Municipalities experiencing growth are changing their land developmental strategies in response to the effects of climate change. This is especially true for desert cities that are built on landscapes not meant to maintain large populations. They are challenged, particularly, by record-breaking heat and declining water resources.

This issue is particularly familiar to Phoenix, Arizona. In 1968, President Lyndon B. Johnson launched the Central Arizona Project to nurse water into the young city. This initiative feeds water through a 336-mile canal system from the Colorado River into Phoenix’s water reserves. However, the Colorado River has been facing a 20-year drought and as record-breaking heat continues, the river’s water levels are predicted to diminish as much as 25% in the future. Nevertheless, with unique challenges such as these can come unique resolutions.

Phoenix is a leader in sustainable development. The city was one of the first to achieve Platinum status, the highest level of certification under the LEED for Cities and Communities rating system. LEED (Leadership in Energy and Environmental Design) for Cities and Communities, created by the U.S. Green Building Council, is a framework that allows cities to track their sustainability objectives. This framework promotes sustainable land use strategies while allowing cities to develop. In accordance with the standardized scorecard, municipalities can achieve certified, silver, gold, or platinum status. This scorecard rates the cities on integrative processes such as natural systems and ecology, transportation and land use, water efficiency, energy and greenhouse gas emissions, materials and resources, and quality of life.

To marry all of these processes, Phoenix adopted the Vision of the Connected Oasis in its 2015 General Plan. This concept envisions Phoenix interconnected by pedestrian paths and open space networks. It addresses Phoenix’s transportation and water networks while mitigating the effects of climate change by using carbon sequestration and transportation alternatives. The vision aims to enhance the quality of life by improving public health, environmental health, and prosperity within the city.

Not only is Phoenix connecting people to the city, but it is also connecting its core values to Arizona statutory requirements.

(See General Plan)

To accomplish this incredible feat, Phoenix uses seven tools:

  1. Tree and Shade Master Plan which addresses plans on implementation);
  2. Seventh Avenue Urban Mainstreet Overlay (which addresses the enforcement of existing codes and the creation of new ones);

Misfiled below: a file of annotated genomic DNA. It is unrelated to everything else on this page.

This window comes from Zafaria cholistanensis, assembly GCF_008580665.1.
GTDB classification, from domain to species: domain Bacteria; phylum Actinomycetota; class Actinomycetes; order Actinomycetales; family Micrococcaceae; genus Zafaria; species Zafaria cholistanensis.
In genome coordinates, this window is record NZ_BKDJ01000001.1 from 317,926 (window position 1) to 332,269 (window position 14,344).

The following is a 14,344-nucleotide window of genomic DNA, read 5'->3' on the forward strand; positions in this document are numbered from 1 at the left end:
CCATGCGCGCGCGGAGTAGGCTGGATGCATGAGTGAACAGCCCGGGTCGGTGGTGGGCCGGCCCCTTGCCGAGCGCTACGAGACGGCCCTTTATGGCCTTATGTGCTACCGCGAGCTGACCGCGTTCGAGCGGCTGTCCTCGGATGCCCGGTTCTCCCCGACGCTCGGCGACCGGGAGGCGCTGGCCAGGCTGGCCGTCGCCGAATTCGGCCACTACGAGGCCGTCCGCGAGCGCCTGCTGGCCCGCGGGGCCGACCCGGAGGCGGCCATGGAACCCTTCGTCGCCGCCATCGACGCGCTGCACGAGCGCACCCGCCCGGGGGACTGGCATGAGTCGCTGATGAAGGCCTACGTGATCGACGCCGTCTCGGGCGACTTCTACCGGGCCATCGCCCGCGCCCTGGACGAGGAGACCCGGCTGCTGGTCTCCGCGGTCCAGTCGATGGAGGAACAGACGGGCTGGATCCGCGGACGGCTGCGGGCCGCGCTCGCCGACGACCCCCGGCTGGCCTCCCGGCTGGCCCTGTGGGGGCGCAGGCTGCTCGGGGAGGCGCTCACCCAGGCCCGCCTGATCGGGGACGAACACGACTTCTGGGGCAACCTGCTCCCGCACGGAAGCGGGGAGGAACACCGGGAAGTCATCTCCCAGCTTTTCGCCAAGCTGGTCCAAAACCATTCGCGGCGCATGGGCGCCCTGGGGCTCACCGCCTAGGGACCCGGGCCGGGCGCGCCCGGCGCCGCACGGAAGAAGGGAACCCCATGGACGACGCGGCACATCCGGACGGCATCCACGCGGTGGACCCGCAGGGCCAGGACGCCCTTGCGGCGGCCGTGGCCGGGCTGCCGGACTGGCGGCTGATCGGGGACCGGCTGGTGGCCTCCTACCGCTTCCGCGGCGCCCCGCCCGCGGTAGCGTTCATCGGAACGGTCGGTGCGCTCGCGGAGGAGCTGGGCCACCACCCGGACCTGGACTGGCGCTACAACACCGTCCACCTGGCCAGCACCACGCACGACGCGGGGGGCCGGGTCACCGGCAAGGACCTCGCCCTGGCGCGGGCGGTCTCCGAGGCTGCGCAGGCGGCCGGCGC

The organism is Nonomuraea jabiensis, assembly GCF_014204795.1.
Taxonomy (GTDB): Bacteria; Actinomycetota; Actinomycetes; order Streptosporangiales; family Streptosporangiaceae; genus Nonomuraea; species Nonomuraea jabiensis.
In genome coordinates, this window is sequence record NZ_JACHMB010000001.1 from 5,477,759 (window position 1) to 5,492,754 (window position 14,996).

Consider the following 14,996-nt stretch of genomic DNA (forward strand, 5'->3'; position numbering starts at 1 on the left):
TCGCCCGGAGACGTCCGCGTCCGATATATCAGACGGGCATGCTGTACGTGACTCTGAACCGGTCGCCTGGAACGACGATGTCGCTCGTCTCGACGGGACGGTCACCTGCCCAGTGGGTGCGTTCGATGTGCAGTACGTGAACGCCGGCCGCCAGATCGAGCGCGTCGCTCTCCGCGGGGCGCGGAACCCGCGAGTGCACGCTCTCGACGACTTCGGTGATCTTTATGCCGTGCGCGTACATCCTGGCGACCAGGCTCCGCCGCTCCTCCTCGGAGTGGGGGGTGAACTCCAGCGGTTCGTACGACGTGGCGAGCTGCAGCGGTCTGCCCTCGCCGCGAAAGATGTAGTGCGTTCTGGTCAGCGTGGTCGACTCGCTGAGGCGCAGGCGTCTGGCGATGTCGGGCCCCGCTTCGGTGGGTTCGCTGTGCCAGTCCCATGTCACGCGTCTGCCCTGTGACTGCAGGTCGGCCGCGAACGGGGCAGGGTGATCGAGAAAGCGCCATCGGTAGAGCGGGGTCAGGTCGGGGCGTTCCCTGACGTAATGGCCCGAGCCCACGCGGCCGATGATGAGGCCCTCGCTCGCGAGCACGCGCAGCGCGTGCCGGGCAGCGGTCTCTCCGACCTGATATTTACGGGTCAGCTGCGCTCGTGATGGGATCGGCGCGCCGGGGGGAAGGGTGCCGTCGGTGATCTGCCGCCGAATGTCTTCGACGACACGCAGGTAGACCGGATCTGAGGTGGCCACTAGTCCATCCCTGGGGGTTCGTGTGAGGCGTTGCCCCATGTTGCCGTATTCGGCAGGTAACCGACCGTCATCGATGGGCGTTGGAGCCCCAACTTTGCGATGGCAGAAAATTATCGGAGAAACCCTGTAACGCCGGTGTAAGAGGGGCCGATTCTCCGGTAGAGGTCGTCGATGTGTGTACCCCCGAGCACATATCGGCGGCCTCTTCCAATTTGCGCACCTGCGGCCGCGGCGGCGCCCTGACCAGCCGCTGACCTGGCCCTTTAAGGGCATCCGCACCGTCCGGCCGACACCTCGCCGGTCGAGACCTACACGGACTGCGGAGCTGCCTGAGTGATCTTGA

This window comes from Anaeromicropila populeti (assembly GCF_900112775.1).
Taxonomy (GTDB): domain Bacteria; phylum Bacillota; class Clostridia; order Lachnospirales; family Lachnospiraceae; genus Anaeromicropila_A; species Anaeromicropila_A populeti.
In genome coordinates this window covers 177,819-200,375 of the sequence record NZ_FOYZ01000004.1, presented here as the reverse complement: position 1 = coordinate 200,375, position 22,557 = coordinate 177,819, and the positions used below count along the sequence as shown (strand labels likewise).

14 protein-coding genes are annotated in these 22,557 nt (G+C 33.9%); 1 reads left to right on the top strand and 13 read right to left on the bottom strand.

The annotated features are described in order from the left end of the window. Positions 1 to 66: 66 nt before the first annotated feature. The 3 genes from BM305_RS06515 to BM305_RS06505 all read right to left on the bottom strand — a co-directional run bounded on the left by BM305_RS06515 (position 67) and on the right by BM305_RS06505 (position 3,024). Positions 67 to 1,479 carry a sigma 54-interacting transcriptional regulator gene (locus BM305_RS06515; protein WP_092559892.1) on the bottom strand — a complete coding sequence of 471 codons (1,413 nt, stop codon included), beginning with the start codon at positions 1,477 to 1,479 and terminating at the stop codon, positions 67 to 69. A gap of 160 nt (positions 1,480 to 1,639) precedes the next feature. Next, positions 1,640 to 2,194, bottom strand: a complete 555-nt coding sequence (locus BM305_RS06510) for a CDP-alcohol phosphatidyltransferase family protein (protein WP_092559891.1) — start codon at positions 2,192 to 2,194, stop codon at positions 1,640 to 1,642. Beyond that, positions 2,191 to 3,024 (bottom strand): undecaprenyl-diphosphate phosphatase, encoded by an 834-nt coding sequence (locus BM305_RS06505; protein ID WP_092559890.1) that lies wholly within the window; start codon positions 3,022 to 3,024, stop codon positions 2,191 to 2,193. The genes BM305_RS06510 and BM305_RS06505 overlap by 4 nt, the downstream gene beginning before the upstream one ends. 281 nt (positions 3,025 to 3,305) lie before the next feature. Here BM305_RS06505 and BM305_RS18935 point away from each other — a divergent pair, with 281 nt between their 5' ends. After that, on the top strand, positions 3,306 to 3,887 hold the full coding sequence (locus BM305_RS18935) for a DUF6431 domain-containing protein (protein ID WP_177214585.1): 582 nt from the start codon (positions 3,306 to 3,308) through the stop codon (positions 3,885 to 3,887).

3. The city-wide health initiative FITPHX (which addresses the operation of new and existing programs);
  4. the Bond Program (which addresses financing);
  5. Adopt-A-Street (which addresses developments and partnerships that can be used to achieve the goals);
  6. Reimagine Phoenix (which addresses community outreach); and;
  7. Volunteer Phoenix (which addresses activities citizens can do now to implement the goals).

In short, Phoenix has one vision, to create a connected oasis, three challenges they want to address (public health, environmental health, and prosperity), five core values that describe the future of the city (see the chart above), and seven strategic tools that allow it all to happen (as stated in the paragraph above).

Branching off of the goals associated with the Vision of the Connected Oasis, Phoenix set a series of objectives to be reached by 2050 for transportation, waste, water stewardship, building and land use, parks, preserves, open spaces, clean air, and local food systems. For example, by 2050 Phoenix will achieve a visibility index of good or excellent on 90% of days or more. To do this, it has implemented stringent rules and regulations on air pollution and dust control programs. It also created pathways and public transit systems to further the values of the Vision of the Connected Oasis. By 2050, Phoenix will provide a clean and reliable 100-year supply of water by developing conservation programs, continuing the use of its wastewater infrastructure, and funding projects for water innovation. In addition, in 2008, voters renewed the Phoenix Parks and Preserve Initiative for 30 more years. This initiative sets aside one cent of its sales tax for every $10 of purchases. The money will be used to improve and renovate existing parks and to expand and improve the city’s desert preserve system. (See General Plan). These regulations and initiatives allow the city to be harmonious with the Sonoran Desert.

These goals are quite intense, but they are feasible. To create this revolutionized desert city, it will take persistence among leaders and compliance among citizens. However, Phoenix is on the right track and that can be seen through its earning of the LEED for Cities and Communities platinum status.

This article is part of a series from the Land Use Law Center that explores how local governments can implement Climate Resilient Development (CRD) as defined in the Sixth Assessment Report of the IPCC. CRD requires innovative reform of land use planning and regulation by local governments. The series presents and analyzes numerous local laws and policies capable of adapting to and mitigating climate change to create equitable and sustainable neighborhoods, achieving “sustainable development for all.” 

Author: Hannah Gaudet, 1L Land Use Scholar